Nevertheless, it was quiet and pretty here, which was at the top of a steep hike from the Columbia River. I had water but too much heavy camera gear, but I didn’t realize I was going to climb the trail until I got there. As all of my hikes in Oregon, it was well worth it, and I’m looking forward to going back for more walks, Instagram notwithstanding.
This photo is a little brook on the trail to Dutchman Falls. It’s about as idyllic a trail as you could hope to find.
The midday light through the overhead branches created a latticework of shadows, which is slightly confusing to the eye.
The brook feeds Multnomah Falls, which is perhaps the most photographed waterfall in the Pacific Northwest, if not the country. I came here on holiday and found crowds of people visiting at the base. So I hiked up to the top of the falls and found a quiet trail with this stream.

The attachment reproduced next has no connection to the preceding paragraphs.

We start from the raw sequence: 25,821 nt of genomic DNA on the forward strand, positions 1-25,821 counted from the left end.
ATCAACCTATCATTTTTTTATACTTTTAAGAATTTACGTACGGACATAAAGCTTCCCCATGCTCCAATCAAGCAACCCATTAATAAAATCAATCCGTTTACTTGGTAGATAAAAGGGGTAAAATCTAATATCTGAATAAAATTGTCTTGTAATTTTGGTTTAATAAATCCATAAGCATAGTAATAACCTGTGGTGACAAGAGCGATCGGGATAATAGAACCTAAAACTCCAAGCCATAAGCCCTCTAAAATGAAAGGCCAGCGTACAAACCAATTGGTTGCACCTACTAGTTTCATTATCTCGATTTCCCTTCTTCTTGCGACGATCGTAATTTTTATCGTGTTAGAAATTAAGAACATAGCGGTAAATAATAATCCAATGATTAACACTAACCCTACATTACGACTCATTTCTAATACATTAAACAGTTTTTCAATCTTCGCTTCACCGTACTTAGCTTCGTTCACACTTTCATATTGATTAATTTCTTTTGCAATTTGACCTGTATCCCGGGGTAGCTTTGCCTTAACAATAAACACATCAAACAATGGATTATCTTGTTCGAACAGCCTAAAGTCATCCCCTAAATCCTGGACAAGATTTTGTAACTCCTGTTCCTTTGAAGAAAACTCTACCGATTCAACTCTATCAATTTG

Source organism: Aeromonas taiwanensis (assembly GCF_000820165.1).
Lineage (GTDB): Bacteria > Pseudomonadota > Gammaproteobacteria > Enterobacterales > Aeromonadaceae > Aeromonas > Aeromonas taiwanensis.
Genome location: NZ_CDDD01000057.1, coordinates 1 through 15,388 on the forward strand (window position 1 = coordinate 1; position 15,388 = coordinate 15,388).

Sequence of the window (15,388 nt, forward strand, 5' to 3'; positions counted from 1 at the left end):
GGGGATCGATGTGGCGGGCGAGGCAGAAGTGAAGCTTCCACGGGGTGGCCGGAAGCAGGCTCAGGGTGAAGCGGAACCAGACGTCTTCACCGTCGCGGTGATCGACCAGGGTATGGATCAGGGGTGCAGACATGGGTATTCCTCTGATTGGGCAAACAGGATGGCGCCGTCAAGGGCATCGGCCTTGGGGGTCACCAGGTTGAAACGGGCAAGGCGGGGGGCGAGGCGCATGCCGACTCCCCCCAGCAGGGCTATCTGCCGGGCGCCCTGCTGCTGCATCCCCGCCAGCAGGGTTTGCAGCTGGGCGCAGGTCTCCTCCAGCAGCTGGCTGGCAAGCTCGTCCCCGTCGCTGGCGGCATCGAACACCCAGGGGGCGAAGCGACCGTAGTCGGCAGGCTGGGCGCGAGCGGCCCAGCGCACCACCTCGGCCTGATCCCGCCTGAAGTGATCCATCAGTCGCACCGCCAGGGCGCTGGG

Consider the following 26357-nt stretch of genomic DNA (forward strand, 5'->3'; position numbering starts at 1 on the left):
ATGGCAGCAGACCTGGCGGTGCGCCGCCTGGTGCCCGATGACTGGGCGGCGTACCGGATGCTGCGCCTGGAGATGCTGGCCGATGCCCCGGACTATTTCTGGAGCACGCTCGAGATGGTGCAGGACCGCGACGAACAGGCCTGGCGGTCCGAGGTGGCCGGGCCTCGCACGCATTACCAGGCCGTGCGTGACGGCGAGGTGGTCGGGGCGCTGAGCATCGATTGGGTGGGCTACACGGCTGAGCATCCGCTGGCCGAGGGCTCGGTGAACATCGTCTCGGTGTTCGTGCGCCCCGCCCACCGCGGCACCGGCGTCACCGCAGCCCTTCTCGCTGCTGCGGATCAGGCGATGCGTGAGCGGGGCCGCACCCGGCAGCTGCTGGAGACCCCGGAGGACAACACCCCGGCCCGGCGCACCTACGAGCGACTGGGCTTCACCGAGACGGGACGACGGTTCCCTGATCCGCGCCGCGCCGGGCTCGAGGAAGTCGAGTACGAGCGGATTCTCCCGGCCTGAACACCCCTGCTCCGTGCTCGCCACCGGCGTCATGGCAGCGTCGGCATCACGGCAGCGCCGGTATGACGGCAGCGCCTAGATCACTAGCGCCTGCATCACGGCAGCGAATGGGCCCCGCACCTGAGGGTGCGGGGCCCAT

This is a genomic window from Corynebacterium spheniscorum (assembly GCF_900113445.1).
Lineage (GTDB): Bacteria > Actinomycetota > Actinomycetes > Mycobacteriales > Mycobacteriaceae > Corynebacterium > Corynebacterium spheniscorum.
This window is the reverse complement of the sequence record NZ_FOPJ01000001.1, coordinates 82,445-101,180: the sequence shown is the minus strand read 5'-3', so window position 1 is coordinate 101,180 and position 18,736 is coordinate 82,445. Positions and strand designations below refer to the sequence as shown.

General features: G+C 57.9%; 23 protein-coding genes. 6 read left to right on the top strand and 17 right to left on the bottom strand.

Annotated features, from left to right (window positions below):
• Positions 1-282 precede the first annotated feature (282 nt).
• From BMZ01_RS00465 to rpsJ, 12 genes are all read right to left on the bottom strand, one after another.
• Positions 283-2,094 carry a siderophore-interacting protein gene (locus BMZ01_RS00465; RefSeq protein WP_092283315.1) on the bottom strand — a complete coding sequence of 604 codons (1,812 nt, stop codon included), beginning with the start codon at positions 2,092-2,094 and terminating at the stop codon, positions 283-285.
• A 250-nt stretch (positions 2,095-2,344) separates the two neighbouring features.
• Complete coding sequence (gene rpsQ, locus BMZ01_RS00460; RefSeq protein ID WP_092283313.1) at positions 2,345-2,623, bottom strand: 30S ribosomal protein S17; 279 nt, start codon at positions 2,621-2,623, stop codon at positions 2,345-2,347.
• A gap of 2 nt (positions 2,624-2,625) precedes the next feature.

I recommend hiking to the top, although it’s strenuous with many switchbacks. But once you get there, you’ll be glad you did. From there, I walked up to Dutchmans Falls, which is another picture for another day.
Here’s a shot from Crescent Beach, which is just north of Cannon Beach and mostly inaccessible. It was a hike but well worth it.
I saw folks on the trail that looked like they shouldn’t be there, I had boots, and they had flipflops. Some people looked like they couldn’t make the steep inclines, it made me wonder if rangers rescued hikers here. Nevertheless, I made it despite hesitations of my own and arrived at this rugged, isolated beach.
I placed my tripod low and took this as the water receded. I used an ultrawide 12mm lens from Venus Optics. It mostly stays in the bag, but times like this I’m glad I have it because of the perspective it affords.
Driving up Highway 126 along the McKinzie River, the temptation is to pull off at every little bridge or vista. On one near Fin Rock, I found this lonely lane.
I’ve heard so much about the forests in the Pacific Northwest, and seeing them for myself was worth the trip. An old utility road through the forest is an invitation to explore. It was blocked off, so maybe it’s better I didn’t drive it in my little rental car.